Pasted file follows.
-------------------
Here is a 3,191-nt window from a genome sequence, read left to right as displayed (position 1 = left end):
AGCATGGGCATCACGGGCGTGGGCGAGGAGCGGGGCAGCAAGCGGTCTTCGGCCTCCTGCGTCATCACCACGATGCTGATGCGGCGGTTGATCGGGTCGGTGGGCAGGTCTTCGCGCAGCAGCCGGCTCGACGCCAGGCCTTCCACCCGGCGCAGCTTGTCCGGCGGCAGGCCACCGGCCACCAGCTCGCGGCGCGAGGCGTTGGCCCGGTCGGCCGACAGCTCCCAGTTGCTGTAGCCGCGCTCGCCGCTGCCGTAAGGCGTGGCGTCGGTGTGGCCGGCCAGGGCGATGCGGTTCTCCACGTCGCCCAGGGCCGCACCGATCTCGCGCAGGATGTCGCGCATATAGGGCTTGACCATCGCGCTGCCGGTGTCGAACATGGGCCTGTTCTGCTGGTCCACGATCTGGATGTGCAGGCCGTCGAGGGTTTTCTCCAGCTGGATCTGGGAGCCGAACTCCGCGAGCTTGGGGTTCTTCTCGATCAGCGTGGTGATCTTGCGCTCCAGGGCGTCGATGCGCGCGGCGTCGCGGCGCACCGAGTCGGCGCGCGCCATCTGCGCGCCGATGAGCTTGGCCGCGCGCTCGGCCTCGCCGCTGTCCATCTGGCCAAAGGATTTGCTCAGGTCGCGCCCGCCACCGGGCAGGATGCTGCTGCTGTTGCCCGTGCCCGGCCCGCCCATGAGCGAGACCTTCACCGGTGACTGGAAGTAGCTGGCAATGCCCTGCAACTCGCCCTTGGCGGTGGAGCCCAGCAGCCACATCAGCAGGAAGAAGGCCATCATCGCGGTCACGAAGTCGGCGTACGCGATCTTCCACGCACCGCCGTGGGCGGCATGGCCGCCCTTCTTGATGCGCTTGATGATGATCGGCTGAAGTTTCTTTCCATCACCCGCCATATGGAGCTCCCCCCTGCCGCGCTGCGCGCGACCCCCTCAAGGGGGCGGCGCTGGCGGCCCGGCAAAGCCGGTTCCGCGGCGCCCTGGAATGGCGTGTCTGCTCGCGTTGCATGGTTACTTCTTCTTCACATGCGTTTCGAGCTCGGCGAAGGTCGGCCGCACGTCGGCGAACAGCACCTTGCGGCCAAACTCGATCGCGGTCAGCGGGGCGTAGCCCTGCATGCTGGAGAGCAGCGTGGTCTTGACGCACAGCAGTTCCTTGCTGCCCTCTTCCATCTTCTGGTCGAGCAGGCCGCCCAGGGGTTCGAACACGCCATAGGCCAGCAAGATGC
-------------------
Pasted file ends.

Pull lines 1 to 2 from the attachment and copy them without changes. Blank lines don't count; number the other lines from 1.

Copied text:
Here is a 3,191-nt window from a genome sequence, read left to right as displayed (position 1 = left end):
AGCATGGGCATCACGGGCGTGGGCGAGGAGCGGGGCAGCAAGCGGTCTTCGGCCTCCTGCGTCATCACCACGATGCTGATGCGGCGGTTGATCGGGTCGGTGGGCAGGTCTTCGCGCAGCAGCCGGCTCGACGCCAGGCCTTCCACCCGGCGCAGCTTGTCCGGCGGCAGGCCACCGGCCACCAGCTCGCGGCGCGAGGCGTTGGCCCGGTCGGCCGACAGCTCCCAGTTGCTGTAGCCGCGCTCGCCGCTGCCGTAAGGCGTGGCGTCGGTGTGGCCGGCCAGGGCGATGCGGTTCTCCACGTCGCCCAGGGCCGCACCGATCTCGCGCAGGATGTCGCGCATATAGGGCTTGACCATCGCGCTGCCGGTGTCGAACATGGGCCTGTTCTGCTGGTCCACGATCTGGATGTGCAGGCCGTCGAGGGTTTTCTCCAGCTGGATCTGGGAGCCGAACTCCGCGAGCTTGGGGTTCTTCTCGATCAGCGTGGTGATCTTGCGCTCCAGGGCGTCGATGCGCGCGGCGTCGCGGCGCACCGAGTCGGCGCGCGCCATCTGCGCGCCGATGAGCTTGGCCGCGCGCTCGGCCTCGCCGCTGTCCATCTGGCCAAAGGATTTGCTCAGGTCGCGCCCGCCACCGGGCAGGATGCTGCTGCTGTTGCCCGTGCCCGGCCCGCCCATGAGCGAGACCTTCACCGGTGACTGGAAGTAGCTGGCAATGCCCTGCAACTCGCCCTTGGCGGTGGAGCCCAGCAGCCACATCAGCAGGAAGAAGGCCATCATCGCGGTCACGAAGTCGGCGTACGCGATCTTCCACGCACCGCCGTGGGCGGCATGGCCGCCCTTCTTGATGCGCTTGATGATGATCGGCTGAAGTTTCTTTCCATCACCCGCCATATGGAGCTCCCCCCTGCCGCGCTGCGCGCGACCCCCTCAAGGGGGCGGCGCTGGCGGCCCGGCAAAGCCGGTTCCGCGGCGCCCTGGAATGGCGTGTCTGCTCGCGTTGCATGGTTACTTCTTCTTCACATGCGTTTCGAGCTCGGCGAAGGTCGGCCGCACGTCGGCGAACAGCACCTTGCGGCCAAACTCGATCGCGGTCAGCGGGGCGTAGCCCTGCATGCTGGAGAGCAGCGTGGTCTTGACGCACAGCAGTTCCTTGCTGCCCTCTTCCATCTTCTGGTCGAGCAGGCCGCCCAGGGGTTCGAACACGCCATAGGCCAGCAAGATGC